Denton and Reddish MP, Andrew Gwynne, has this week joined over 1,700 community groups around the country to support Alcohol Awareness Week – more than double the number that took part last year. 

While alcohol harm has long been an issue in the UK, there has been a new resurgence in the will to tackle the harm from community and grassroots groups, as the UK has seen increasing levels of harm from liver disease while other developed countries have seen declines. At the same time, alcohol treatment services in the UK have been subject to severe cuts, making the picture all the worse for the more than 80% of alcohol dependent people not currently receiving help. Specific data for your local area can be accessed here:

Alcohol Awareness Week is spearheaded by the new national charity Alcohol Change UK, which launched this year, formed from the merger of Alcohol Concern and Alcohol Research UK. The charity also published a report outlining the current state of play for alcohol harm in the UK:

  • In 2017, 20 people per day died as a result of their drinking, an increase of 11% since 2006.[i]
  • Alcohol is the biggest risk factor for all early deaths among 15-49 year olds.
  • There are around 600,000 alcohol dependent people in the UK. Less than 20% of these people are getting the support they need.[ii]
  • Since 2016 two-thirds of local authorities in England have cut their funding for alcohol services, many by over 50%.[iii]
  • There are around 200,000 children in England living with a dependent parent or carer, and this can have lifelong negative effects.[iv]
  • In England alone, alcohol costs the NHS an estimated £3.5 billion every year.[v]
  • In 2017 there were 337,000 hospital admissions caused primarily by alcohol, which is 17% higher than in 2006. The total number of hospital admissions for which alcohol is a contributory factor is closer to one million: or about 7% of all hospital admissions.[vi]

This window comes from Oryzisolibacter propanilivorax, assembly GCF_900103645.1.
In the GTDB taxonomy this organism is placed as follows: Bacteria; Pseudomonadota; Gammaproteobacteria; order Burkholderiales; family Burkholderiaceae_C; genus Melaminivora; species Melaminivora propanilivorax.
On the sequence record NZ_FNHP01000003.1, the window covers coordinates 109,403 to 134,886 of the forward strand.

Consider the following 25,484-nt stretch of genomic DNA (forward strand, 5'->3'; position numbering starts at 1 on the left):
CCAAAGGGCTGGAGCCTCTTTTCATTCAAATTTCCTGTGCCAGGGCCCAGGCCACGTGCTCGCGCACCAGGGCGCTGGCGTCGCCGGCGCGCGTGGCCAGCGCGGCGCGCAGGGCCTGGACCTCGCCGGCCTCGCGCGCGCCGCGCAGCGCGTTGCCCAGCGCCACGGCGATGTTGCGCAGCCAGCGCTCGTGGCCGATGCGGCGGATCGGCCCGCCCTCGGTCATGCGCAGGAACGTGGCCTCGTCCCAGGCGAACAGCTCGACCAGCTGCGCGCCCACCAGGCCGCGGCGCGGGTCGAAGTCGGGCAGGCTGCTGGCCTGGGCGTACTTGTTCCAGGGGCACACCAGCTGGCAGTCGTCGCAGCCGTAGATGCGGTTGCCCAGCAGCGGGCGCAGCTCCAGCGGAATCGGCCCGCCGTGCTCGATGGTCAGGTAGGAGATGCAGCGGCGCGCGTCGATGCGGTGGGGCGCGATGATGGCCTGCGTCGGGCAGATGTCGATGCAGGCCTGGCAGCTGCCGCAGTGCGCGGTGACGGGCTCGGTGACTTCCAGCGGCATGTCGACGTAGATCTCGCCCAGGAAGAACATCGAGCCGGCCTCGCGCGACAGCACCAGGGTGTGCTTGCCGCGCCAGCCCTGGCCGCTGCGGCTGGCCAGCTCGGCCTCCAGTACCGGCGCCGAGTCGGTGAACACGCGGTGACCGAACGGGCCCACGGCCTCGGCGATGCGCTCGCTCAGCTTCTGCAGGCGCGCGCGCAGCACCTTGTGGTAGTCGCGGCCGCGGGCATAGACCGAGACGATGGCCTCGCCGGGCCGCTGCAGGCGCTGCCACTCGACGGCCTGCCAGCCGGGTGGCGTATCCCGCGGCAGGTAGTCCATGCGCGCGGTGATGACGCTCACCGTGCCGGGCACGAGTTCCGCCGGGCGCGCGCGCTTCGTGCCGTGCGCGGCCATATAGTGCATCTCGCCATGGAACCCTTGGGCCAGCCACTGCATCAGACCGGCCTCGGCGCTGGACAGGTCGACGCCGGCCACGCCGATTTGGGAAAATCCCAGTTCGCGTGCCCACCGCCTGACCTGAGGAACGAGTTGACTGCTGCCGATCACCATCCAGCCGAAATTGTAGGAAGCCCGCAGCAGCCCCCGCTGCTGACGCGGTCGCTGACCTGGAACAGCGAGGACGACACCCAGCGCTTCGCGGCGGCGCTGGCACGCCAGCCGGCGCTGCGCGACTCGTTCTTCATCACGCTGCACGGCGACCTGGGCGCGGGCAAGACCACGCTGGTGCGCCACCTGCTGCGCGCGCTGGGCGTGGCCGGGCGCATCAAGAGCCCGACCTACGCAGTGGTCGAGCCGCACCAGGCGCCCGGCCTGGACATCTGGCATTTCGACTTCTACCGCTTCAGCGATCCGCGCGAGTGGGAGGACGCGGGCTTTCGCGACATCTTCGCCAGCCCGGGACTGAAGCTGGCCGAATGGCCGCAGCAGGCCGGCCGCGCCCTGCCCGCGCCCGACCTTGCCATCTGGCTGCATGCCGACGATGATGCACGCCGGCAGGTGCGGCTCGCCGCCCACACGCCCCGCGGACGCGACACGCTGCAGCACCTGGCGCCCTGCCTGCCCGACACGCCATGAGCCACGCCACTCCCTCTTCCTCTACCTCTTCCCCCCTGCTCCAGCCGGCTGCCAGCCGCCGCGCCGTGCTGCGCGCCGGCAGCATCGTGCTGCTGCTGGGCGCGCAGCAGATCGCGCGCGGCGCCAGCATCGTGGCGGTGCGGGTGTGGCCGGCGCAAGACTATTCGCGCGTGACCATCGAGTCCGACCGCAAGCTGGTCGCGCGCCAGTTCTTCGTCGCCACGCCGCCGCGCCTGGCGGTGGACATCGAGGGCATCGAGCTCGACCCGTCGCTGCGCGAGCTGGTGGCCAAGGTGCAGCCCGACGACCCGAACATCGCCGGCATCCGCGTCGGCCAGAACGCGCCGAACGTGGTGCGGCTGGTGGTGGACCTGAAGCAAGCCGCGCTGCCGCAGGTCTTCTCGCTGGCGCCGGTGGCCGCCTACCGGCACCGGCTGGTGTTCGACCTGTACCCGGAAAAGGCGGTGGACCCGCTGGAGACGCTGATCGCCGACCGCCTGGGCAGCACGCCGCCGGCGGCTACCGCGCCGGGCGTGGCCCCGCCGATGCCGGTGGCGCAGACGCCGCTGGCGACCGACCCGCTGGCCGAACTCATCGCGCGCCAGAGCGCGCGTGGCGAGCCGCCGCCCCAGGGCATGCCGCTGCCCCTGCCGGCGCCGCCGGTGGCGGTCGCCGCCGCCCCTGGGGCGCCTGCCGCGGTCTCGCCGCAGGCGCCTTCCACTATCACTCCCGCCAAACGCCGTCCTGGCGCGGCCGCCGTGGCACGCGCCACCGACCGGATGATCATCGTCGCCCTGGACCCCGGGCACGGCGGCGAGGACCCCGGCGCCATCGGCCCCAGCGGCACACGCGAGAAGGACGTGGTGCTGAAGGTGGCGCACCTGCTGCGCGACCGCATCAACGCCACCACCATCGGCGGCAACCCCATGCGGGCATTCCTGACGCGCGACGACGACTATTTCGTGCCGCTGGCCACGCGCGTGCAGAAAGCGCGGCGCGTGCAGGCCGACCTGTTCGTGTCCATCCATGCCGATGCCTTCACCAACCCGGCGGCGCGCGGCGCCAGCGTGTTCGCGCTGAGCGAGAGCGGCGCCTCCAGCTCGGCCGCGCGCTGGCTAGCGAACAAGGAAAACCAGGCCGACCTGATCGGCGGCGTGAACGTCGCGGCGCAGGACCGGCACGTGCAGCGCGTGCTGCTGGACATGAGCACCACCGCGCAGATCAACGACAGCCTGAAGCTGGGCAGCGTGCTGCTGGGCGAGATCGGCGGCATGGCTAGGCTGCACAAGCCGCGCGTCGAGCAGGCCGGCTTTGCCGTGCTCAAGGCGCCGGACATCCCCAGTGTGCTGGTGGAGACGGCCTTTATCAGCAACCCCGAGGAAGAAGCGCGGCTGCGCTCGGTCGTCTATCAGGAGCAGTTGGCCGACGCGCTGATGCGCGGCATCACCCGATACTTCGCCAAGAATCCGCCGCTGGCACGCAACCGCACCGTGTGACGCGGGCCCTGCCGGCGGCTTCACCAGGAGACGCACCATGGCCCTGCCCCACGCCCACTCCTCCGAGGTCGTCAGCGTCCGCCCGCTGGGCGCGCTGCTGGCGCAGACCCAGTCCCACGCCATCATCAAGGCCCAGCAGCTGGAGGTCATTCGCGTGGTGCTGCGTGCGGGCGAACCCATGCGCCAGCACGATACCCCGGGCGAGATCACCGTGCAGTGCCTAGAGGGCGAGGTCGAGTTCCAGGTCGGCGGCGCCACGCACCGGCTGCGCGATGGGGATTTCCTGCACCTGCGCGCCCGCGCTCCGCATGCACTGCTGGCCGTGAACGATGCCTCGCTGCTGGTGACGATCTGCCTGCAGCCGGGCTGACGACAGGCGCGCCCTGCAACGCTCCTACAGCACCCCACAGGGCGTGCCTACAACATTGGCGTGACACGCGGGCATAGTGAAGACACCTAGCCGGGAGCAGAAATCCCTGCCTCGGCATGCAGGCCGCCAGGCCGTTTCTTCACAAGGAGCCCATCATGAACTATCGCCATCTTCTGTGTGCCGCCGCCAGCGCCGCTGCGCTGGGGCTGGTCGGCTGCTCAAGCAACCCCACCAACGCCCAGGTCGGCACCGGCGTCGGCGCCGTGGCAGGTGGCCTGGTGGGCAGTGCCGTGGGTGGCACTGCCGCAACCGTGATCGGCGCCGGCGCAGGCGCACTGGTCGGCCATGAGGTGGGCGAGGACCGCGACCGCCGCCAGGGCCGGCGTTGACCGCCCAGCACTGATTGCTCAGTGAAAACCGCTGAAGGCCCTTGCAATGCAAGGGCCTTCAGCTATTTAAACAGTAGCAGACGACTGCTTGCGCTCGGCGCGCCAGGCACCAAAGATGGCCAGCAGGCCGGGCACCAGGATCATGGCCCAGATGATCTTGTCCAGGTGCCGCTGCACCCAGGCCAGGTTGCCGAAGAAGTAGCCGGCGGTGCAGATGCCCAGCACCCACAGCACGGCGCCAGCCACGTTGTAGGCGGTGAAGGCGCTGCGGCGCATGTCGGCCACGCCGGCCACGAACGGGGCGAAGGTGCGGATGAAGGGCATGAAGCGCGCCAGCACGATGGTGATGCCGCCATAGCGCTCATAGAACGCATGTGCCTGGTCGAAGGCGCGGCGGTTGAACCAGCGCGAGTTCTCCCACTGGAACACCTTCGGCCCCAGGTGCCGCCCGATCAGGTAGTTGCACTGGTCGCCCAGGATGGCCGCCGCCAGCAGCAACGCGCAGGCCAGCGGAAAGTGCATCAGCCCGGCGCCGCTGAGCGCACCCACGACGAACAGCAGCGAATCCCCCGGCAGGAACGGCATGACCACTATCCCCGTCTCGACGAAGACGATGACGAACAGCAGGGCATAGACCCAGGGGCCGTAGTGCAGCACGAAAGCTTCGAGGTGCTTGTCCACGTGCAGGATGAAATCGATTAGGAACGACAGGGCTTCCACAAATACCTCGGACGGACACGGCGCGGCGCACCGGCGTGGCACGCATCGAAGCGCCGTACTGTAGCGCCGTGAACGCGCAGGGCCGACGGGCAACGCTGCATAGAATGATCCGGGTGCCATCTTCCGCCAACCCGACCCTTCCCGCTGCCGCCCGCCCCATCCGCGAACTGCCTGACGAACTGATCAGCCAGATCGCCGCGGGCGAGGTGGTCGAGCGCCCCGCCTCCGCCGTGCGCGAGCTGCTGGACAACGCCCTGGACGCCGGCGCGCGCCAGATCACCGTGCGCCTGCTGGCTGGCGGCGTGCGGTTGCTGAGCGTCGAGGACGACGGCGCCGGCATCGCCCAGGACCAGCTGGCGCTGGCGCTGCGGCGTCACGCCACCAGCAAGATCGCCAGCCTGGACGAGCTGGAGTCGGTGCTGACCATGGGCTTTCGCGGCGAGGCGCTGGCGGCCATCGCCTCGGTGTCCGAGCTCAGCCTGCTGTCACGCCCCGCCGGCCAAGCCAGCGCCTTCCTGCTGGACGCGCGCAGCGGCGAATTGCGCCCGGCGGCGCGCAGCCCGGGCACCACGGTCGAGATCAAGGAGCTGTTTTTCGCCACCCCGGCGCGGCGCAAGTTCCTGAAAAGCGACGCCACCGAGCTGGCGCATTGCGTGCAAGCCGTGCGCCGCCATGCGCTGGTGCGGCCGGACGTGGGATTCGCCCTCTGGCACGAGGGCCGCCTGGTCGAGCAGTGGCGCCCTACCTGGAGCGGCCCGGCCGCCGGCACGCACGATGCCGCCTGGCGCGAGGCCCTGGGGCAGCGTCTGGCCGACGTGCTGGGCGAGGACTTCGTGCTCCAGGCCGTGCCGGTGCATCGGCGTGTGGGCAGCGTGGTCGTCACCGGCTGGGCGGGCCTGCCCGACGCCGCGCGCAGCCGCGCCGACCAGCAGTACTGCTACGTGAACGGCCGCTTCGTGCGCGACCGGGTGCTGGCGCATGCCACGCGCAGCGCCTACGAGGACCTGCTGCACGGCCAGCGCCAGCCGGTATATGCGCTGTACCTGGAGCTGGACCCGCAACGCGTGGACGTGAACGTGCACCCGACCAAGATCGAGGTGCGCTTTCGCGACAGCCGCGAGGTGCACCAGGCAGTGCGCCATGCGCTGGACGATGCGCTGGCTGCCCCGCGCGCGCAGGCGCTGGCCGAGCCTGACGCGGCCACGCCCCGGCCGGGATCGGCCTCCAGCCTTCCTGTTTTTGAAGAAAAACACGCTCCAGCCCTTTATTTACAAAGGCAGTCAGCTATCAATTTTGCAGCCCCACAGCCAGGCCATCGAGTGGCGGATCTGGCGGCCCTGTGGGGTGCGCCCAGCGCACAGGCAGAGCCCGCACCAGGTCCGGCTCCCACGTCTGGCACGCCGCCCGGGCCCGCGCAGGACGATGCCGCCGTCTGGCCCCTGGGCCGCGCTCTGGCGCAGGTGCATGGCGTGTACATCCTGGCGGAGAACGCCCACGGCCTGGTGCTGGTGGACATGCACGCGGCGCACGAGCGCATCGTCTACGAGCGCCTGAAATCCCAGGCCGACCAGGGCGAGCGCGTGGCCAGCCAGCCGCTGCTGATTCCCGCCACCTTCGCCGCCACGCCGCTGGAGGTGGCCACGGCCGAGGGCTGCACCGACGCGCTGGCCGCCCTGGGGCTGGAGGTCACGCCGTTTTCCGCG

• In 2015 167,000 years of working life were lost as a result of alcohol. The total social cost of alcohol to society is estimated to be at least £21 billion each year.[vii]
  • Alcohol is linked to over 50% of all violent crime (and a much higher proportion in the evening and at weekends).

Alcohol Awareness Week aims to get people thinking and talking about alcohol, to motivate change at every level – individual, community and national. And it’s working. With over 1,700 community groups taking part in the week, almost every community around the country, should have at least one event taking place.

Andrew Gwynne said:

“Alcohol Awareness Week is a chance for the UK to get thinking about drinking. It’s a week of awareness raising, campaigning for change, and more. This year, the theme is Change. 


“It’s easy to think that alcohol harm is inevitable, it isn’t, which is why I hope this years awareness week serves as a reminder of the harm of excess alcohol consumption and what we can do as a community to negate the negative impact of alcohol on society.”

Dr Richard Piper, Chief Executive of Alcohol Change UK, said:

“The situation with alcohol in the UK looks, at first glance, bleak. In 2017 20 people died each day as a result of their drinking. It’s not only individuals who are harmed; whole families, including the 200,000 children living with alcohol dependent parents, feel the effects of heavy drinking. In fact our whole society is impacted through the increased pressures on the NHS and other services. Many of us feel that drinking is an expectation rather than a choice.

[i] Office for National Statistics (2017). Alcohol-specific deaths in the UK: registered in 2016.

[ii] Public Health England (2017). Adult substance misuse statistics from the NDTMS, April 2016 to March 2017.

[iii] Alcohol Research UK and Alcohol Concern (2018). The hardest hit: addressing the crisis in alcohol treatment services

[iv] Public Health England (2017). Estimates of alcohol dependent adults and alcohol dependent adults living with children.

[v] UK Parliament (2018). Alcoholic drinks – misuse: written question 170778

[vi] Health and Social Care Information Centre (2018). Statistics on alcohol, England 2018. pp. 6-11.

[vii] Public Health England (2016). Working years of life lost to alcohol: ad hoc statistical release; Office for National Statistics (2015). Violent crime and sexual offences – alcohol-related violence: findings from the 2013/14 Crime Survey for England and Wales; Public Health England (2016), Health matters: harmful drinking and alcohol dependence.

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